Cook states that each observation is reduced for instrumental error of +2' and reduced by 9' for refraction, parallax and semi-diameter.

Reaney's altitude of the sun at the North Pole on April 21 was virtually the same as Cook's. Reaney also measured the shadow cast by a six foot tent pole. The length of the shadow was 28 feet, the same as that given by Cook in his field notes, and thus, verifying Cook's figures. Reaney wrote the Society of his findings in a letter to Society President Warren Cook Sr. on June 22, 1996.

It is interesting that Reaney had obtained a copy of Cook's altitudes of the sun at the North Pole which contained a misprint. The copy Reaney had showed Cook's reading to be 10 54' 40" rather than 11 54' 40". Reaney confirmed Cook's shadow length and felt that the erroneous altitude might have been caused by refraction, humidity, etc.

I wrote Reaney that Cook's figure was indeed 11 54' 40", that Reaney must have had a misprint. I told him that he had verified both Cook's altitude of the sun and the length of the shadow at the North Pole on April 21, 1996 and thanked him for his work and for the vitally important information.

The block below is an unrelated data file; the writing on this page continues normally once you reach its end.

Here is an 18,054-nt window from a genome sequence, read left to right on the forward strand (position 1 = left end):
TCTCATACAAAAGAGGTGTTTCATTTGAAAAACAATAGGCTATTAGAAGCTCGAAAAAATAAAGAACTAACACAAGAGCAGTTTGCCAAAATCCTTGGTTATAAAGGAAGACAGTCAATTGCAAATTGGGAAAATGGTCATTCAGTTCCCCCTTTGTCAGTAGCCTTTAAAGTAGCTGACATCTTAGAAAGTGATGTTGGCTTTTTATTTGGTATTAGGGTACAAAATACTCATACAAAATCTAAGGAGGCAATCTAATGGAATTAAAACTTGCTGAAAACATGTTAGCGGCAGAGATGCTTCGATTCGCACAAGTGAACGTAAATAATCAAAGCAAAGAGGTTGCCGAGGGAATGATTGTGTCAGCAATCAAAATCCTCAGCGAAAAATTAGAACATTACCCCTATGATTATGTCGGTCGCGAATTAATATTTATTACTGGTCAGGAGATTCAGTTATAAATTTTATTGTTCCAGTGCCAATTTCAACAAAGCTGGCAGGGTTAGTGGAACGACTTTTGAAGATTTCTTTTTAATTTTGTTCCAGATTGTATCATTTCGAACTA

Reaney's verifications of Cook constitute significant, additional evidence in support of Cook's attainment. But, obviously, these verifications, while important and supportive of Cook's claim, do not prove in themselves that Cook reached the North Pole. Even if we had all the calculations on all the field papers and they were correct, and if we had Cook's sextant, they would not alone prove his case.

Dr. Cook's attainment of the Pole has been confirmed and established by the extant and the weight of the supporting evidence it its entirety, which consists of the verification of his account of physical conditions at the North Pole and in the Central Arctic Basin.  Also, the first report of Polar conditions given includes Reaney's verification of Cook's altitudes.

Robert Reaney's verifications are important additional evidence supportive of Cook's achievement.